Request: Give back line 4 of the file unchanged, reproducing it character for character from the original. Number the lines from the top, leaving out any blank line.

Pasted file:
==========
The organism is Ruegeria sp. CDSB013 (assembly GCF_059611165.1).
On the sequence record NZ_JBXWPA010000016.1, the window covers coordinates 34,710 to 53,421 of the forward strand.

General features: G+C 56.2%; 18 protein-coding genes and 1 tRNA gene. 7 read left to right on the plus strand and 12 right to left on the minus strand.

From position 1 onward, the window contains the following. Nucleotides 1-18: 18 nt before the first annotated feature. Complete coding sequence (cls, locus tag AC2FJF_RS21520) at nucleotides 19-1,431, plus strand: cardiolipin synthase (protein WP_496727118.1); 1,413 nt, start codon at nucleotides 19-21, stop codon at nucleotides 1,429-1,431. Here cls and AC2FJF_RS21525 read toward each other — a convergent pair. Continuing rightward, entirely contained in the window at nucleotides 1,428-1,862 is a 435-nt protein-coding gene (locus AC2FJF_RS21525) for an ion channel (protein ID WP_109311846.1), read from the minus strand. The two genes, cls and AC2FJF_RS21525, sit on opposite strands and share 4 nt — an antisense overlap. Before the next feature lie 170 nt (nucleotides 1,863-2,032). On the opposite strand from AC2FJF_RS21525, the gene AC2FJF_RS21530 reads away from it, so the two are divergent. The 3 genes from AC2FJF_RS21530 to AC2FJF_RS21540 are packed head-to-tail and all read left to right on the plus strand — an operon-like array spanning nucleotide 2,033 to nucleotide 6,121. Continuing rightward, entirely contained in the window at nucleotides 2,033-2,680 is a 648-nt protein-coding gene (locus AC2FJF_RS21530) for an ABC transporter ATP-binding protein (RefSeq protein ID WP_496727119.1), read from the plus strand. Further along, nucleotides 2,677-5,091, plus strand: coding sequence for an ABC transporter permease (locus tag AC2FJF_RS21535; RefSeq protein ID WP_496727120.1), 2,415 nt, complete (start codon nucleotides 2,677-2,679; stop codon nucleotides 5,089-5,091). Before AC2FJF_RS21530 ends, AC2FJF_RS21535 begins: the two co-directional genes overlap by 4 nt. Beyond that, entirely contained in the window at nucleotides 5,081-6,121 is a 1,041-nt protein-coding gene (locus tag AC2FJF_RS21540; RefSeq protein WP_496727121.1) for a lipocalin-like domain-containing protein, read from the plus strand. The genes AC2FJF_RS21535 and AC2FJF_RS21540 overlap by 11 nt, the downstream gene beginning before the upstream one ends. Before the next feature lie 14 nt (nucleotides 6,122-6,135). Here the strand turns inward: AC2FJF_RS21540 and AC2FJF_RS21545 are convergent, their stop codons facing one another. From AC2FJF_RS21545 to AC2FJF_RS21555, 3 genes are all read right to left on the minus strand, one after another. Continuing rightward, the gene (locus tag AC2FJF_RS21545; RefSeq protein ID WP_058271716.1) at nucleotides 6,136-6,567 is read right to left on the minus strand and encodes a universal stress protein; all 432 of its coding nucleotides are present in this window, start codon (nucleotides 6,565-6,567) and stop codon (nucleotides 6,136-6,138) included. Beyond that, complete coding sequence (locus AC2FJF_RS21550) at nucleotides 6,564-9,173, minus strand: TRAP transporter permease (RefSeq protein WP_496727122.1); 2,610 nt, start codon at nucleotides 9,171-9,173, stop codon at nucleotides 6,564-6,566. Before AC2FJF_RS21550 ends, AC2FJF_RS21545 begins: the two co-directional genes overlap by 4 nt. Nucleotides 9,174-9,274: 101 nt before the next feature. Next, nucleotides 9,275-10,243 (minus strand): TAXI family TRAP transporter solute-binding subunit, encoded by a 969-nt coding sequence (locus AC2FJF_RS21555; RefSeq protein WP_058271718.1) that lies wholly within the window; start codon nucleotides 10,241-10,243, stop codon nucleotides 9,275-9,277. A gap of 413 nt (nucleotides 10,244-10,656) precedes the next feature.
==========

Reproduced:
From position 1 onward, the window contains the following. Nucleotides 1-18: 18 nt before the first annotated feature. Complete coding sequence (cls, locus tag AC2FJF_RS21520) at nucleotides 19-1,431, plus strand: cardiolipin synthase (protein WP_496727118.1); 1,413 nt, start codon at nucleotides 19-21, stop codon at nucleotides 1,429-1,431. Here cls and AC2FJF_RS21525 read toward each other — a convergent pair. Continuing rightward, entirely contained in the window at nucleotides 1,428-1,862 is a 435-nt protein-coding gene (locus AC2FJF_RS21525) for an ion channel (protein ID WP_109311846.1), read from the minus strand. The two genes, cls and AC2FJF_RS21525, sit on opposite strands and share 4 nt — an antisense overlap. Before the next feature lie 170 nt (nucleotides 1,863-2,032). On the opposite strand from AC2FJF_RS21525, the gene AC2FJF_RS21530 reads away from it, so the two are divergent. The 3 genes from AC2FJF_RS21530 to AC2FJF_RS21540 are packed head-to-tail and all read left to right on the plus strand — an operon-like array spanning nucleotide 2,033 to nucleotide 6,121. Continuing rightward, entirely contained in the window at nucleotides 2,033-2,680 is a 648-nt protein-coding gene (locus AC2FJF_RS21530) for an ABC transporter ATP-binding protein (RefSeq protein ID WP_496727119.1), read from the plus strand. Further along, nucleotides 2,677-5,091, plus strand: coding sequence for an ABC transporter permease (locus tag AC2FJF_RS21535; RefSeq protein ID WP_496727120.1), 2,415 nt, complete (start codon nucleotides 2,677-2,679; stop codon nucleotides 5,089-5,091). Before AC2FJF_RS21530 ends, AC2FJF_RS21535 begins: the two co-directional genes overlap by 4 nt. Beyond that, entirely contained in the window at nucleotides 5,081-6,121 is a 1,041-nt protein-coding gene (locus tag AC2FJF_RS21540; RefSeq protein WP_496727121.1) for a lipocalin-like domain-containing protein, read from the plus strand. The genes AC2FJF_RS21535 and AC2FJF_RS21540 overlap by 11 nt, the downstream gene beginning before the upstream one ends. Before the next feature lie 14 nt (nucleotides 6,122-6,135). Here the strand turns inward: AC2FJF_RS21540 and AC2FJF_RS21545 are convergent, their stop codons facing one another. From AC2FJF_RS21545 to AC2FJF_RS21555, 3 genes are all read right to left on the minus strand, one after another. Continuing rightward, the gene (locus tag AC2FJF_RS21545; RefSeq protein ID WP_058271716.1) at nucleotides 6,136-6,567 is read right to left on the minus strand and encodes a universal stress protein; all 432 of its coding nucleotides are present in this window, start codon (nucleotides 6,565-6,567) and stop codon (nucleotides 6,136-6,138) included. Beyond that, complete coding sequence (locus AC2FJF_RS21550) at nucleotides 6,564-9,173, minus strand: TRAP transporter permease (RefSeq protein WP_496727122.1); 2,610 nt, start codon at nucleotides 9,171-9,173, stop codon at nucleotides 6,564-6,566. Before AC2FJF_RS21550 ends, AC2FJF_RS21545 begins: the two co-directional genes overlap by 4 nt. Nucleotides 9,174-9,274: 101 nt before the next feature. Next, nucleotides 9,275-10,243 (minus strand): TAXI family TRAP transporter solute-binding subunit, encoded by a 969-nt coding sequence (locus AC2FJF_RS21555; RefSeq protein WP_058271718.1) that lies wholly within the window; start codon nucleotides 10,241-10,243, stop codon nucleotides 9,275-9,277. A gap of 413 nt (nucleotides 10,244-10,656) precedes the next feature.